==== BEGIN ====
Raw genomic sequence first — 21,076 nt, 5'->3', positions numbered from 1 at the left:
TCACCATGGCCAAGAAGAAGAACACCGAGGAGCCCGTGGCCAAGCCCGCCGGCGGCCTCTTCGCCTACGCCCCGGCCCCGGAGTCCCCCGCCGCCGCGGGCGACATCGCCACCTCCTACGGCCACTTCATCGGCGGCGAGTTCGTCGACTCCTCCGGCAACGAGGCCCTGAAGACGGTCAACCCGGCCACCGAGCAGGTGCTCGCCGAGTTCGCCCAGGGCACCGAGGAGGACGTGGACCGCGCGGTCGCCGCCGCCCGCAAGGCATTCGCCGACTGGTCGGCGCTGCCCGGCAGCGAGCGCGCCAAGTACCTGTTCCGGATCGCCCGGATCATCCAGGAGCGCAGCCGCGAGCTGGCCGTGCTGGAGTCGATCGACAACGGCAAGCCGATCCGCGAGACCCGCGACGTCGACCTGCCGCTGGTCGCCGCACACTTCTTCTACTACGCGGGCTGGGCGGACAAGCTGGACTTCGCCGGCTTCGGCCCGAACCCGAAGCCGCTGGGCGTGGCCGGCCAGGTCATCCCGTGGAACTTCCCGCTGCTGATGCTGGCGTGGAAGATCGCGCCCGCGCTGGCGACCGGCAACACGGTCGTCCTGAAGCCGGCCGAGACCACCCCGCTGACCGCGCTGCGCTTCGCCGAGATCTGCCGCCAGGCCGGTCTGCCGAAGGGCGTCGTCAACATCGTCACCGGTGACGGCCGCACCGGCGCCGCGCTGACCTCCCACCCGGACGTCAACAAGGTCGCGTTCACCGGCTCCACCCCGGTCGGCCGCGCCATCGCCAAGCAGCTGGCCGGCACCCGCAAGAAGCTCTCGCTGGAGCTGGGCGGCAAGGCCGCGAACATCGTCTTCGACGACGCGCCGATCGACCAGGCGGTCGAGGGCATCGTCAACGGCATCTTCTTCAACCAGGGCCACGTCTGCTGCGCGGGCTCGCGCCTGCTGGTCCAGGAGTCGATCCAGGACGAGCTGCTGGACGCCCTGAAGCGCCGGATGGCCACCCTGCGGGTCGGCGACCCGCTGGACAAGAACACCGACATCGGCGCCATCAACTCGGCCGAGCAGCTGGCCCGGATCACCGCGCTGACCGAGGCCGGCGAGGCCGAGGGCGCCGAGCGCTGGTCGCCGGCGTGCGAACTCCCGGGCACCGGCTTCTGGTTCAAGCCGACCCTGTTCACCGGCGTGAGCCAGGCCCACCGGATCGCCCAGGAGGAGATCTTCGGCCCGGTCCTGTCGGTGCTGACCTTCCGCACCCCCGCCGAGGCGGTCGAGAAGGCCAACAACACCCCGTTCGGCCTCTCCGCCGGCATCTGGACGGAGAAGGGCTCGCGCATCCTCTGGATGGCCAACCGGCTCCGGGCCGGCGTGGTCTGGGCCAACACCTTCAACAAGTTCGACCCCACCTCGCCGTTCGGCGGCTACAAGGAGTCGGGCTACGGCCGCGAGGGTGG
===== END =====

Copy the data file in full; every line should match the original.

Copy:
Raw genomic sequence first — 21,076 nt, 5'->3', positions numbered from 1 at the left:
TCACCATGGCCAAGAAGAAGAACACCGAGGAGCCCGTGGCCAAGCCCGCCGGCGGCCTCTTCGCCTACGCCCCGGCCCCGGAGTCCCCCGCCGCCGCGGGCGACATCGCCACCTCCTACGGCCACTTCATCGGCGGCGAGTTCGTCGACTCCTCCGGCAACGAGGCCCTGAAGACGGTCAACCCGGCCACCGAGCAGGTGCTCGCCGAGTTCGCCCAGGGCACCGAGGAGGACGTGGACCGCGCGGTCGCCGCCGCCCGCAAGGCATTCGCCGACTGGTCGGCGCTGCCCGGCAGCGAGCGCGCCAAGTACCTGTTCCGGATCGCCCGGATCATCCAGGAGCGCAGCCGCGAGCTGGCCGTGCTGGAGTCGATCGACAACGGCAAGCCGATCCGCGAGACCCGCGACGTCGACCTGCCGCTGGTCGCCGCACACTTCTTCTACTACGCGGGCTGGGCGGACAAGCTGGACTTCGCCGGCTTCGGCCCGAACCCGAAGCCGCTGGGCGTGGCCGGCCAGGTCATCCCGTGGAACTTCCCGCTGCTGATGCTGGCGTGGAAGATCGCGCCCGCGCTGGCGACCGGCAACACGGTCGTCCTGAAGCCGGCCGAGACCACCCCGCTGACCGCGCTGCGCTTCGCCGAGATCTGCCGCCAGGCCGGTCTGCCGAAGGGCGTCGTCAACATCGTCACCGGTGACGGCCGCACCGGCGCCGCGCTGACCTCCCACCCGGACGTCAACAAGGTCGCGTTCACCGGCTCCACCCCGGTCGGCCGCGCCATCGCCAAGCAGCTGGCCGGCACCCGCAAGAAGCTCTCGCTGGAGCTGGGCGGCAAGGCCGCGAACATCGTCTTCGACGACGCGCCGATCGACCAGGCGGTCGAGGGCATCGTCAACGGCATCTTCTTCAACCAGGGCCACGTCTGCTGCGCGGGCTCGCGCCTGCTGGTCCAGGAGTCGATCCAGGACGAGCTGCTGGACGCCCTGAAGCGCCGGATGGCCACCCTGCGGGTCGGCGACCCGCTGGACAAGAACACCGACATCGGCGCCATCAACTCGGCCGAGCAGCTGGCCCGGATCACCGCGCTGACCGAGGCCGGCGAGGCCGAGGGCGCCGAGCGCTGGTCGCCGGCGTGCGAACTCCCGGGCACCGGCTTCTGGTTCAAGCCGACCCTGTTCACCGGCGTGAGCCAGGCCCACCGGATCGCCCAGGAGGAGATCTTCGGCCCGGTCCTGTCGGTGCTGACCTTCCGCACCCCCGCCGAGGCGGTCGAGAAGGCCAACAACACCCCGTTCGGCCTCTCCGCCGGCATCTGGACGGAGAAGGGCTCGCGCATCCTCTGGATGGCCAACCGGCTCCGGGCCGGCGTGGTCTGGGCCAACACCTTCAACAAGTTCGACCCCACCTCGCCGTTCGGCGGCTACAAGGAGTCGGGCTACGGCCGCGAGGGTGG